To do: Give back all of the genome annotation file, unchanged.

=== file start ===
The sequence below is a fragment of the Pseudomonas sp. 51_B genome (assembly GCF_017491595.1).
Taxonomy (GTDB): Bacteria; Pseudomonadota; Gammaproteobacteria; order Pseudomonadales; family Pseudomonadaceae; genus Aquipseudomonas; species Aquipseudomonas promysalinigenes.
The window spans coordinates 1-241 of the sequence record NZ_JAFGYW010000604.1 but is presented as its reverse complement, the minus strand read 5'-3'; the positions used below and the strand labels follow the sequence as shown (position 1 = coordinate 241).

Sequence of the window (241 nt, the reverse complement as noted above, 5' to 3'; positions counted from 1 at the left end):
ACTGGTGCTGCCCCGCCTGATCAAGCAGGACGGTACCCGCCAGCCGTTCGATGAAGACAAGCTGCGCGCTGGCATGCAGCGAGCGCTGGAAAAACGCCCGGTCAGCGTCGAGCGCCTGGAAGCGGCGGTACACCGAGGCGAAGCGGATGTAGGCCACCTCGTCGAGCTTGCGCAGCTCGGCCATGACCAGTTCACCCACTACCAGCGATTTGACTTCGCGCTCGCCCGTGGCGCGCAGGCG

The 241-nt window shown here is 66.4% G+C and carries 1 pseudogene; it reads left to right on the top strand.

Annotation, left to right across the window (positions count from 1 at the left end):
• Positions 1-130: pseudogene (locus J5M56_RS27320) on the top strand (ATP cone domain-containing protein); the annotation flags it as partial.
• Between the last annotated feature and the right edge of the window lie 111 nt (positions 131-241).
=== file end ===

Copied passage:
The sequence below is a fragment of the Pseudomonas sp. 51_B genome (assembly GCF_017491595.1).
Taxonomy (GTDB): Bacteria; Pseudomonadota; Gammaproteobacteria; order Pseudomonadales; family Pseudomonadaceae; genus Aquipseudomonas; species Aquipseudomonas promysalinigenes.
The window spans coordinates 1-241 of the sequence record NZ_JAFGYW010000604.1 but is presented as its reverse complement, the minus strand read 5'-3'; the positions used below and the strand labels follow the sequence as shown (position 1 = coordinate 241).

Sequence of the window (241 nt, the reverse complement as noted above, 5' to 3'; positions counted from 1 at the left end):
ACTGGTGCTGCCCCGCCTGATCAAGCAGGACGGTACCCGCCAGCCGTTCGATGAAGACAAGCTGCGCGCTGGCATGCAGCGAGCGCTGGAAAAACGCCCGGTCAGCGTCGAGCGCCTGGAAGCGGCGGTACACCGAGGCGAAGCGGATGTAGGCCACCTCGTCGAGCTTGCGCAGCTCGGCCATGACCAGTTCACCCACTACCAGCGATTTGACTTCGCGCTCGCCCGTGGCGCGCAGGCG

The 241-nt window shown here is 66.4% G+C and carries 1 pseudogene; it reads left to right on the top strand.

Annotation, left to right across the window (positions count from 1 at the left end):
• Positions 1-130: pseudogene (locus J5M56_RS27320) on the top strand (ATP cone domain-containing protein); the annotation flags it as partial.
• Between the last annotated feature and the right edge of the window lie 111 nt (positions 131-241).